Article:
Voluntary redundancy

If you are considering a redundancy offer from British Airways, the infographic and FAQs below will help you to understand your options under APS and guide you on where to find information about your APS pension.

If you are an active member of APS, please contact us for an up to date statement of benefits or a retirement quotation if you are thinking of drawing your pension benefits.

Your latest AVC fund balance

If you have an APS AVC fund, you can view your latest available AVC fund balances by clicking on the ‘Smart Additional Voluntary Contributions (SmartAVCs)’ link under ‘Your e-Forms’.


Yes, you can. However, the entire cost of providing any extra pension must be met by your payment. The cost of £100 a year of pension is currently between £5,000 and £8,000 depending on your age at retirement and there is no spouse pension attached to the additional pension secured. Please contact us if you would like more details about this option.


You will be able to pay a redundancy payment into your APS, BAPP or SIPP pension but you cannot pay it into an APS AVC account.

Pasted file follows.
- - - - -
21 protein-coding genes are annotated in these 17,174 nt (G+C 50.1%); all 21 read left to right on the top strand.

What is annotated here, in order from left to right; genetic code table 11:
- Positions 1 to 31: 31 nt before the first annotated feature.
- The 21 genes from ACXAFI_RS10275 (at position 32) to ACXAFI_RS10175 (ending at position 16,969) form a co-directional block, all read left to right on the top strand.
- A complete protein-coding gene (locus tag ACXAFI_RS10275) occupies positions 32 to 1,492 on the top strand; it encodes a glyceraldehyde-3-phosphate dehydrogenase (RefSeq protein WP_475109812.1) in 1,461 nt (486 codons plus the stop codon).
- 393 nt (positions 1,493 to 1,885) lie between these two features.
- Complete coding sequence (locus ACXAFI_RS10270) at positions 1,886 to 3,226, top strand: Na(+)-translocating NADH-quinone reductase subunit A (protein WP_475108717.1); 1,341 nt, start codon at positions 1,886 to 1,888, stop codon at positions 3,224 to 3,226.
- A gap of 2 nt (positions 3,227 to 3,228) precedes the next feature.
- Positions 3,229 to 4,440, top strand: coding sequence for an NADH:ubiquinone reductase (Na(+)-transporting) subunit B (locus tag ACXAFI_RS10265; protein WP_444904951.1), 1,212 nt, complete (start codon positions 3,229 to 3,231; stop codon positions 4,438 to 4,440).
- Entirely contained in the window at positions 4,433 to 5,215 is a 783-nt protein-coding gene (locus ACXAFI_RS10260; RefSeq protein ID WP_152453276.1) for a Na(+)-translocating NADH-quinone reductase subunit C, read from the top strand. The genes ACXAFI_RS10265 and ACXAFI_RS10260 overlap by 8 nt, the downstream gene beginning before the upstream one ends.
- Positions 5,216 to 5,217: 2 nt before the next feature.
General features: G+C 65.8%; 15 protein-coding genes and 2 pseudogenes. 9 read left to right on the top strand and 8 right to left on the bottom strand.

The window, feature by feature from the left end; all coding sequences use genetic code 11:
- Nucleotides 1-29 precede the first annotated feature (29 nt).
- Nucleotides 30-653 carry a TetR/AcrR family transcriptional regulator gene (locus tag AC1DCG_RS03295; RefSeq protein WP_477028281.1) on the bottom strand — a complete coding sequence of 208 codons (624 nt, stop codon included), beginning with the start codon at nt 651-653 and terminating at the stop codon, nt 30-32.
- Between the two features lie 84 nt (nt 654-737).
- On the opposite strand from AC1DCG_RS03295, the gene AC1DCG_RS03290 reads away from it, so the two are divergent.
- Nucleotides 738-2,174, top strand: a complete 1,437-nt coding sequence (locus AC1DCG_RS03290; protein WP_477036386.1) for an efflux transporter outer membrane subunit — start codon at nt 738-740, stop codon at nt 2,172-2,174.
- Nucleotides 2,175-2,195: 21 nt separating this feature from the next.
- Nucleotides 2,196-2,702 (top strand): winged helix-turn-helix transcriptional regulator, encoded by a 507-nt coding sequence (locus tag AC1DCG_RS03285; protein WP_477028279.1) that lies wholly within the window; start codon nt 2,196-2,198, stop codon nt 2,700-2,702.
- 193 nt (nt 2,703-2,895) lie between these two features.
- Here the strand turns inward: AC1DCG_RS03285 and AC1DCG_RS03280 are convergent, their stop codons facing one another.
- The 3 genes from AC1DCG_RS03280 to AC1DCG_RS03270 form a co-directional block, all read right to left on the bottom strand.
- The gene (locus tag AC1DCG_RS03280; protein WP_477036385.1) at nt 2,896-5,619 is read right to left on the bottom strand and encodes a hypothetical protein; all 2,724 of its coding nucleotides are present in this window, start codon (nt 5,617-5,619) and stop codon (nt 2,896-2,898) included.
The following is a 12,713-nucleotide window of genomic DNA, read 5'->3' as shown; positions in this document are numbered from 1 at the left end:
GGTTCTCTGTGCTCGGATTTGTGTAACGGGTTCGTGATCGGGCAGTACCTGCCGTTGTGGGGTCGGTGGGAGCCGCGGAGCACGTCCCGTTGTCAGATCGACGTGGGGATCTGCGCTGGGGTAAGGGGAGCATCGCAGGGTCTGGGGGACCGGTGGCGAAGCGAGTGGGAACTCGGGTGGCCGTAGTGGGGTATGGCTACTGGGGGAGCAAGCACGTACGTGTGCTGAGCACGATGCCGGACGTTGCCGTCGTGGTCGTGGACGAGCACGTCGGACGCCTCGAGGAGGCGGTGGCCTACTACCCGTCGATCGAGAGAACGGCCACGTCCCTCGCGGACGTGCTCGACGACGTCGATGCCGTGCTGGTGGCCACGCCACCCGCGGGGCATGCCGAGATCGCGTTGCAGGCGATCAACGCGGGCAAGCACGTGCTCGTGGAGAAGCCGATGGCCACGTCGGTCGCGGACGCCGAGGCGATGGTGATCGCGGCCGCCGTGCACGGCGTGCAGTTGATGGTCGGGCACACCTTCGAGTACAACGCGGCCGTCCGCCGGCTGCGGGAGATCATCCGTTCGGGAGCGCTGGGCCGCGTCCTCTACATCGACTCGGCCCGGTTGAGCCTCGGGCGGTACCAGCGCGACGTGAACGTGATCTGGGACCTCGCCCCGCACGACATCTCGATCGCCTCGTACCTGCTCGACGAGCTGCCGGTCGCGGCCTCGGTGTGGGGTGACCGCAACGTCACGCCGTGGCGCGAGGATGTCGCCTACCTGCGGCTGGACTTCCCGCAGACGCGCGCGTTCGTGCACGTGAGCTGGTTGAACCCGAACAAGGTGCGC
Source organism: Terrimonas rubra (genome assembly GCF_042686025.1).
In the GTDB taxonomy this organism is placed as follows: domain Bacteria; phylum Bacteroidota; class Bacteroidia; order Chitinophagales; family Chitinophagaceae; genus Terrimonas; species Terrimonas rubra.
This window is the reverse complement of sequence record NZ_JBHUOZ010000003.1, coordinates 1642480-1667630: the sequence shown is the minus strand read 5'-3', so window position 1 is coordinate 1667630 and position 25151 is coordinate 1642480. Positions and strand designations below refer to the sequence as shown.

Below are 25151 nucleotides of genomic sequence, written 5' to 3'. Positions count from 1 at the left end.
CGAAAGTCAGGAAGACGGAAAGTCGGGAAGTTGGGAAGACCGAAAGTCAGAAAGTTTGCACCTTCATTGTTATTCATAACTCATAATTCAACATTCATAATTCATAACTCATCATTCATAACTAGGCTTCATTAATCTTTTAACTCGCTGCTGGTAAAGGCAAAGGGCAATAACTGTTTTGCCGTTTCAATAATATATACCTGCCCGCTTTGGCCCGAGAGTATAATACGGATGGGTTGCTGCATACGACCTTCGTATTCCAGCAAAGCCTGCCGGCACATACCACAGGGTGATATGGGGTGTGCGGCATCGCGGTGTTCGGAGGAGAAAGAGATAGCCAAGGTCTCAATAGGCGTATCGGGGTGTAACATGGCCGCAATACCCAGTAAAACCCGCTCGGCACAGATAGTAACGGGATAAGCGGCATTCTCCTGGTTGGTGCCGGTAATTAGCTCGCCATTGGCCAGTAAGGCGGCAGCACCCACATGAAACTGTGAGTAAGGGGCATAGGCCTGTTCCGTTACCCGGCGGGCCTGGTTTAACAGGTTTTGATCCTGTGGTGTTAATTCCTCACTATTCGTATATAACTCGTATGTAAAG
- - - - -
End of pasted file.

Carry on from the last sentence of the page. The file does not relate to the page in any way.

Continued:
Can I take my pension?

You can take your APS benefits at any time from age 50 if you wish.

If you draw your pension earlier than your normal retirement age (NRA), your pension payments will be reduced to allow for the longer payment period.

Can I draw my AVCs only first?

There is no option under APS to take a tax-free lump sum or draw only your AVCs separately from your APS pension. However, you can transfer some or all of your APS AVCs independently of your APS deferred pension to another approved pension arrangement.


We have detailed information about finding regulated retirement advice on the ‘Financial advice’ page of this website, including where to find an adviser and a useful guide from the Financial Conduct Authority on ‘What to ask an adviser’. The ‘Financial advice’ page also includes details of our Pension Advice Allowance option, which allows you to use up to £500 of your APS AVCs towards regulated retirement advice.


If you leave BA and you are over age 50, you can choose to draw your APS pension straight away, or you can leave it in the scheme and draw it later. If you decide to draw it later, you will be entitled to a deferred pension which is due to be paid from your normal retirement age (NRA) under the rules of your Scheme. Your deferred pension will receive yearly increases in line with the Scheme rules between your date of leaving and the date you draw it.

We will send full details of your pension benefits and options automatically to your home address after you leave. If you have any further queries about your pension, please contact us.


If you are over age 50, you can usually draw your pension immediately subject to the APS Scheme rules. If you are an active member of APS and under your Normal Retirement Age (NRA) and you have registered to manage your pension online, you can use our pension modeller to model your pension and lump sum options at different retirement ages.